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Image by Jesper Aggergaard

Training Masks YAY or NAY?

Are training masks effective?

Lately you have been browsing through youtube, high intensity training websites and instagram and see some of your favourite athletes with these masks on their faces training. What gives? They are altitude masks, or training masks as they are commonly referred. The idea here is that these masks simulate hypoxic training (high altitude environment), in an effort to create some of the benefits of altitude training.

What is Altitude Training?

Altitude training has been used by many endurance athletes in an effort to perform better in their sport. This occurs by limiting oxygen availability through the use of elevation. At higher altitudes the barometric pressure is reduced, and oxygen concentrations remain the same at 20.9%. In response to breathing in this environment the human body adapts by the kidneys ramping up erythropoietin (EPO) production. This production of EPO stimulates red blood cell production, which increases red blood cell levels. The increase in red blood cell levels leads to better muscle oxygenation and thus better performance. These changes can sometimes take weeks to months of 24/7 exposure to occur.


This type of training is commonly used for endurance athletes, since on return to normal altitudes many of the effects of their higher altitude exposure will remain and performance will be increased. This has even lead to the creation of pods, and chambers which athletes spend time or sleep in which have lower pressure and can help to create some of the same changes in the body.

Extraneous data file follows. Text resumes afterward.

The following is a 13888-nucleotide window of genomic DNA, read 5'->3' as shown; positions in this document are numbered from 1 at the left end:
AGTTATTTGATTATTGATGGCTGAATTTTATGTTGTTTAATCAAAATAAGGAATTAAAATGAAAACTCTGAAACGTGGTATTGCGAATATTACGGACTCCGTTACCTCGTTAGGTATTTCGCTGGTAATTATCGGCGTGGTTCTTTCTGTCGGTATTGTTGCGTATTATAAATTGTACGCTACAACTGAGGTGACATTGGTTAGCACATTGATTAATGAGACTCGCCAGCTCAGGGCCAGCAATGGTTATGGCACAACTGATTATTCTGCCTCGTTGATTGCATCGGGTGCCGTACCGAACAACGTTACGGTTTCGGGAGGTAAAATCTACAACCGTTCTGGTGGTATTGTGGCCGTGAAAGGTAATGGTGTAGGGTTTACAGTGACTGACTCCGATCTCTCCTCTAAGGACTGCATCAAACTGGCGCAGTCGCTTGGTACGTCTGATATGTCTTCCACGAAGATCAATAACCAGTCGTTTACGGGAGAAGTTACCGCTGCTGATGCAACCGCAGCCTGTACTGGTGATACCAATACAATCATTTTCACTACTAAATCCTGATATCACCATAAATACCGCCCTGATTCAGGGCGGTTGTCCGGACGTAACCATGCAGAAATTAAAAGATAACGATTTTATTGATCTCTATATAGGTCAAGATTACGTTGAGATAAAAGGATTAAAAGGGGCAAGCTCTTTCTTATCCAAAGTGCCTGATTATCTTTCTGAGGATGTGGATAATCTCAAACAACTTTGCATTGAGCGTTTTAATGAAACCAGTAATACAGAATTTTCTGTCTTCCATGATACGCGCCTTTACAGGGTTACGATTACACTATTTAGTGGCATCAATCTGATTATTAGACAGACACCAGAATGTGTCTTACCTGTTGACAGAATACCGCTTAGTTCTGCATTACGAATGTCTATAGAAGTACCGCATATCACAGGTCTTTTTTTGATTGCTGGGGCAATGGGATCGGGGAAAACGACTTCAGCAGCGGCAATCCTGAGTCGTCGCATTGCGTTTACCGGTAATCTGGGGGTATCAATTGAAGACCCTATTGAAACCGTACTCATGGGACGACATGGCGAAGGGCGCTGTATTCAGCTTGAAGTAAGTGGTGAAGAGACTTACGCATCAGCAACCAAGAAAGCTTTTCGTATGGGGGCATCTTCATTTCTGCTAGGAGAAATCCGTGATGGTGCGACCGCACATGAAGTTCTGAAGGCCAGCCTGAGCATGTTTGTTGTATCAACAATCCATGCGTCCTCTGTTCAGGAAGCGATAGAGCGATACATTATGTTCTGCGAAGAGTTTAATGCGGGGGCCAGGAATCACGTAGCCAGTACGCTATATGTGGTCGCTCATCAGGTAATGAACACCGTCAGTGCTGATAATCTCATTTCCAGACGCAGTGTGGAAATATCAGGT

Enter the training mask, which promises many of the same benefits to low pressure/high altitude exposure, but are the effective?

Well in looking at the research, there isn’t much to go off of. One study in 2016 subjected cadets with and without training masks to physical training. The results showed that both groups improved their VO2 with no significant changes between them. Thus the authors concluded that other altitude modalities be used instead of training masks as the masks were no more effective than without mask training.

A second study from 2016 showed that training with a mask caused inadequate hyperventilation and discomfort. Athletes using these masks also perceived the workouts as harder than athletes who were not using them. 

So with no greater benefit than not wearing the mask, and workouts feeling harder then they should why would any athlete want to train with one? Many professional athletes, and other celebrities are being paid big money to endorse new training tools every week. It is sometimes hard not to get caught up in the hype of an easier, more effective way of training.

The problem with training masks in particular is that they do not actually affect the pressure at which we are breathing. They only restrict the amount of air that you can intake through resistance. What’s more is that any amount of low oxygen concentration that these masks may produce in the body will normalise quite quickly after they have been taken off.

Breathing Dysfunction?

Another concern I have is that poor breathing patterns can cause a host of dysfunction in the body, including head and neck pain. If the athlete is someone who is not able to breath with into their belly with their diaphragm and instead is a chest breather this can lead to overuse of head and neck musculature and sometimes pain. In this case adding a device which increases the resistance of breathing, and thus the breathing rate does not make any sense and could even cause more harm than its perceived good.

But The Workout Feels Harder?

The last point is that even though these masks may make your workouts FEEL HARDER, that actually may lead to you stopping your workouts earlier, and not performing as much training as you were capable of. This would minimize the actual benefit that you could receive from the workout if you had just gone a little harder, and a little longer without the mask.

As a coach I am always searching for new, better, and more effective ways to help the people that I work with. With the current evidence, and understanding it does not appear that the training mask is an option that fits those criteria for my athletes.


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